(Just for a record, I have only a mild liking for CoM overall, but generally my issues are with the writing, not the cinematography.)

futurefree said...

p.s. I shouldn't have been coy; by "anyone" in my last sentence, I did of course mean Mike in particular, since the shot in IRREVERSIBLE seemed to me to encapsulate everything he was arguing against in talking about CoM and ATONEMENT. Thinking about it a little more, though, I realize my reasoning was poor, and I can anticipate his response: IRREVERSIBLE is a different case because it's an obvious formal experiment from the get-go; the impossible one-take face-smash is just one more facet of that experiment - it's not like it's happening in a cinema-verite atmosphere.

So...never mind. I answered my own question.

Still don't have a problem with the CoM shots, though.

Gilidor said...

Awesome, read every word... But I disagree, at least about CHILDREN OF MEN -- I do think that the tracking shot in ATONEMENT could be cut from the film altogether and it would be *better*. The difference is that in CoM, there's suspense and danger and so much going on and you're stuck in the moment... But in At', it's just a boring guided tour through period recreation.

Julius_Goat said...

This is an awesome thread. I think it comes down to what is distracting for the individual viewer, and what is not.

For Mike, obviously the long shots were a distraction and an artiface, and thus they didn't work.

For me they heightened the tension almost unbearably, in part for reasons brought up by eugene and others, and in part for reasons I can't express, and I don't really care to dissect it. At no time was I thinking, 'wow, what a shot!' I was thinking, 'please don't kill the baby please don't kill the baby pleasedon'tkillthebaby.'

So, obviously, for me they worked.

I have no idea if having cuts would have resulted in just as effective a scene, because those weren't the choices made. I daresay the scenes could have been just as harrowing with cuts. An effective edit requires skill just as a long dolly shot does, and film is artifice no matter what.

I love this film, and I love those scenes. The reason I love them has very little to do with their technical complexity.

Greg said...

Ah. Well, Antwone here - sup. Kind of odd to come across this here, but okay. Though I am hoping it is reproduced in more of a "look at this interesting discussion I had" spirit than "look how right I was and not enough people knew about it."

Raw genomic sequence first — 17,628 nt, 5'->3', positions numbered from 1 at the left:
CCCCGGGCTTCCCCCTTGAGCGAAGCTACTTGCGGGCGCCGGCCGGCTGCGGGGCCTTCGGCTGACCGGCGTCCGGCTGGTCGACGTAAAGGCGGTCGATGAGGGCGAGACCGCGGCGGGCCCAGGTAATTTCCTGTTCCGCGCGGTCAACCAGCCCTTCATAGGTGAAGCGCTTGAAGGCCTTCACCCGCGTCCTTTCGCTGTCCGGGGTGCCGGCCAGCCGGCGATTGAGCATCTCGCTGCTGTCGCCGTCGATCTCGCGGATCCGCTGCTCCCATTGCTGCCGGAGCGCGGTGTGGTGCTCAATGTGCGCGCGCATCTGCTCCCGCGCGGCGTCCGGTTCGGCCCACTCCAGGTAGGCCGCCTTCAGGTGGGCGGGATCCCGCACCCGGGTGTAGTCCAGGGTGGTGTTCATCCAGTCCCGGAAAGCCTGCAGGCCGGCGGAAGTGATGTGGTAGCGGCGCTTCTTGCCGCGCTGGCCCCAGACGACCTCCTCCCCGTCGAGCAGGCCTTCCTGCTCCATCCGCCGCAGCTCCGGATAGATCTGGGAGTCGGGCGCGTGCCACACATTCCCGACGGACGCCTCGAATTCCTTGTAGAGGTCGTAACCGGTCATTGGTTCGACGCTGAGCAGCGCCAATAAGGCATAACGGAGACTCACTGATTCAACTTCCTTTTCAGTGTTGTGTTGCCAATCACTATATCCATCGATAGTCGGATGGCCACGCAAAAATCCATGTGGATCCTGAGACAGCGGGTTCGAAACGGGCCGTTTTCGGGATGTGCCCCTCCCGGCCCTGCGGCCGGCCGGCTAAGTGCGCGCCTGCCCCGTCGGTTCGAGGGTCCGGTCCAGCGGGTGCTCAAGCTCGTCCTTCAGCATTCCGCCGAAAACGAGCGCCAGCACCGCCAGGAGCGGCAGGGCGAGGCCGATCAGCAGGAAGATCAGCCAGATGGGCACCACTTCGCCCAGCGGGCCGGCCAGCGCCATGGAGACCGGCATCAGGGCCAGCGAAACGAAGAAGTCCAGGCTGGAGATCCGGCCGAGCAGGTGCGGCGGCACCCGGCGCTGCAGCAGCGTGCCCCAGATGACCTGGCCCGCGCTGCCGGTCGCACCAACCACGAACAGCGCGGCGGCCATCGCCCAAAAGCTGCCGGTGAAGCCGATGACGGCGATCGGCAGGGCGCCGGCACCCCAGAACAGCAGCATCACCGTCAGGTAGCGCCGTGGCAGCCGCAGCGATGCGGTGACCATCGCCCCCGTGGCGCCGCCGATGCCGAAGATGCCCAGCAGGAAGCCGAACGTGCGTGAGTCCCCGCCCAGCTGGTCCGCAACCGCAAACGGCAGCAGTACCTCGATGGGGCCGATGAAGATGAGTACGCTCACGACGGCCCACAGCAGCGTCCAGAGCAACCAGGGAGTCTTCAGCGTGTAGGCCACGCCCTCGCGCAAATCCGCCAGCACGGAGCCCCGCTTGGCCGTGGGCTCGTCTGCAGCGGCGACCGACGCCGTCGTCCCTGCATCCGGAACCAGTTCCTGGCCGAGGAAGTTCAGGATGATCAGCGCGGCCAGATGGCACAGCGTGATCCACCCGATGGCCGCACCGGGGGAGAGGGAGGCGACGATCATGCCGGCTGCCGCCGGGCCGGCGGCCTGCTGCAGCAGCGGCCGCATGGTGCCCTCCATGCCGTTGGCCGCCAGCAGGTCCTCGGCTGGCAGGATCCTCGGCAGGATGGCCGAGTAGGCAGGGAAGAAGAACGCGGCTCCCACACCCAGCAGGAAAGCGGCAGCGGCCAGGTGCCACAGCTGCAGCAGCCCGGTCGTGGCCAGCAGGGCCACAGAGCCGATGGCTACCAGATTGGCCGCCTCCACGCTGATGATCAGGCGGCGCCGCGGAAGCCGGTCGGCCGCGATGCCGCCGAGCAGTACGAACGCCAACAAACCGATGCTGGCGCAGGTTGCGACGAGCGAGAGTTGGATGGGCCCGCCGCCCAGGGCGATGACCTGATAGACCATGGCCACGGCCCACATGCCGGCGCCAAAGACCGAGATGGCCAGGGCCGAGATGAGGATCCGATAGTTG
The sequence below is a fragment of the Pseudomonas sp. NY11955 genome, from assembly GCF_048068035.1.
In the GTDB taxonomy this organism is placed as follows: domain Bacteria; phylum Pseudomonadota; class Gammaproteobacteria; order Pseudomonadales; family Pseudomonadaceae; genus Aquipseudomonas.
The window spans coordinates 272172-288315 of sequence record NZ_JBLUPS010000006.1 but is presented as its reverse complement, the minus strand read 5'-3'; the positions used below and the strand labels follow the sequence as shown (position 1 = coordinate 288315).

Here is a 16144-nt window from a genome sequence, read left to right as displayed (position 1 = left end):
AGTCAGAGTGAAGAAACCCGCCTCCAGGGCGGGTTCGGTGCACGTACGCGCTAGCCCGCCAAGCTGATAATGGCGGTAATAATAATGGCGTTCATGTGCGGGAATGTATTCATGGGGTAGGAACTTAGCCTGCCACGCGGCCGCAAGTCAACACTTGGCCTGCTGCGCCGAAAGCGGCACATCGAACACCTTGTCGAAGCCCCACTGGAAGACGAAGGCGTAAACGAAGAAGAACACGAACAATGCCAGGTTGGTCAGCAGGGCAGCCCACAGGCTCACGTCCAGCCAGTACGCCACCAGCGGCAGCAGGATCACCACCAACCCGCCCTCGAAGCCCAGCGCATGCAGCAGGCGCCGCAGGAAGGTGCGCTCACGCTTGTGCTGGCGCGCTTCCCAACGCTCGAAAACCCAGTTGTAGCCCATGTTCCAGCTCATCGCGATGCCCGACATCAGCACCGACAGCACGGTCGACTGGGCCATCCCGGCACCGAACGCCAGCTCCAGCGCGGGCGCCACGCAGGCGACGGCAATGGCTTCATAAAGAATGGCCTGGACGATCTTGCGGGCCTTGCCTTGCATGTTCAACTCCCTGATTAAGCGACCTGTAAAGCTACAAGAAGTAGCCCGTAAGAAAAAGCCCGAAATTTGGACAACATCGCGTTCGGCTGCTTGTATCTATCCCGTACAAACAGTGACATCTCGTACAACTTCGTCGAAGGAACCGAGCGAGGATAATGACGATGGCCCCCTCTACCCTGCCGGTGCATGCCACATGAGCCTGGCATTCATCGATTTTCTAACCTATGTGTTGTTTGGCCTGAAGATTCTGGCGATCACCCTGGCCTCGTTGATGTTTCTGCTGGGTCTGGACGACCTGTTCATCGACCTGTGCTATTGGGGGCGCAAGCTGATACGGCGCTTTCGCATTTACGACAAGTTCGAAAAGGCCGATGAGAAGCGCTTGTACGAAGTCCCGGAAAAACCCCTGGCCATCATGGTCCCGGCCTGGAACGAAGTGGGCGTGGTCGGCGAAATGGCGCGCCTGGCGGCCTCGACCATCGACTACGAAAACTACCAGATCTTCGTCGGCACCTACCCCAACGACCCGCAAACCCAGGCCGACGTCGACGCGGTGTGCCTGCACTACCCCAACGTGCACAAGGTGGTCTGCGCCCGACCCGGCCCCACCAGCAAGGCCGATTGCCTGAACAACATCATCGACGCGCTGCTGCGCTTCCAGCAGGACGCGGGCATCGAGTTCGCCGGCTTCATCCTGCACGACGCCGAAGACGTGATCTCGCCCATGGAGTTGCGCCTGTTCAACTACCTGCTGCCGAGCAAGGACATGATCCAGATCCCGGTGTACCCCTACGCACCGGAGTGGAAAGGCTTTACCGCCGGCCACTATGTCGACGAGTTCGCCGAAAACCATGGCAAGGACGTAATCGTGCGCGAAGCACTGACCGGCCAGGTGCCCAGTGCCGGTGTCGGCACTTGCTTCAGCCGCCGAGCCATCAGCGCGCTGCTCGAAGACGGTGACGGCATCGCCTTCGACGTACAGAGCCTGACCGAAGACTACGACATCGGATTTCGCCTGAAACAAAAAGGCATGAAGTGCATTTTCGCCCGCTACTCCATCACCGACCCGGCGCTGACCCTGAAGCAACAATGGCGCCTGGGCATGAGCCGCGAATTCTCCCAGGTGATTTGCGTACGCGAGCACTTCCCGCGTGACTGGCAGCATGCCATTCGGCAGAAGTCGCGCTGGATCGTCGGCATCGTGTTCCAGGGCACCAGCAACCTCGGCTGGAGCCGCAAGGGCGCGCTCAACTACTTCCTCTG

Guess I better go check out ATONEMENT now...

Anonymous said...

I went into CoM knowing nothing about the long takes, and have to admit I didn't actually *notice* how long and unbroken the scene in the car was until it was nearly over, at which point I went, "Whoa... wait a minute..." and was sucked completely out of the film with the realization. I made a mental note to check it out on DVD someday and only then got back into the film.

As somebody who doesn't necessarily look at every film with a film critic's (or filmmaker's) eye, I guess that lends support to both sides of the argument. The scene didn't immediately call attention to itself, perhaps because what was happening was compelling enough to hold my attention. That sort of supports the idea that the technique, judiciously utilized (and paired with the right content) can help (or at least not hurt) the movie.

On the other hand, despite all the compelling content, I did eventually lose the story when I realized that there hadn't been a jump cut in a long while. The tension was there... and then it was instantly gone.

During the battle scene I noticed the long take was happening pretty quickly, probably because I had been primed by the earlier scene in the car. As a result I was definitely less involved in the story than I would otherwise have been.

On a completely unrelated note...

"Cole is so spectacularly wealthy, and so ridiculously lazy, that he’s watching the TV set in his hospital room while lying completely prone, using a special pair of eyeglasses that reflects the image downward at a 90-degree angle."

I haven't seen The Bucket List, but if I'm understanding what's being described here, there's a conflict. "Prone" means "face down." I'm guessing he's lying on his back, based on the description of what's happening with the glasses.

Anonymous copyeditor

mr. pink said...

I agree with Anonymous: I was too engrossed in CoM's car scene the first time to notice the long-take whizbangery—in fact, I didn't believe the guy who told me after the screening, because I could imagine the cuts in my head. (It helps that many of the takes are long, um, long before the big setpieces: Cuaron got me used to the lengthy shots in the early dialogue scenes.) I noticed the long take during the battle scene because it extends the chance of something awful happening to what seems like an eternity: every time Owen ducks around another corner or dashes up a staircase, we've been led to expect the worst.

I love CoM's long takes because I didn't sit there during the movie thinking, "Wow, these long takes are awesome!" (Had I heard about them before the movie, I might well have been distracted by them and liked them a lot less; I was thrilled by their virtuosity in retrospect.) Whereas in Atonement's long, unimpressive Dunkirk take, that's all there is to think about: the choreography is too transparent, like watching stage scenery wheel on and offstage on cue.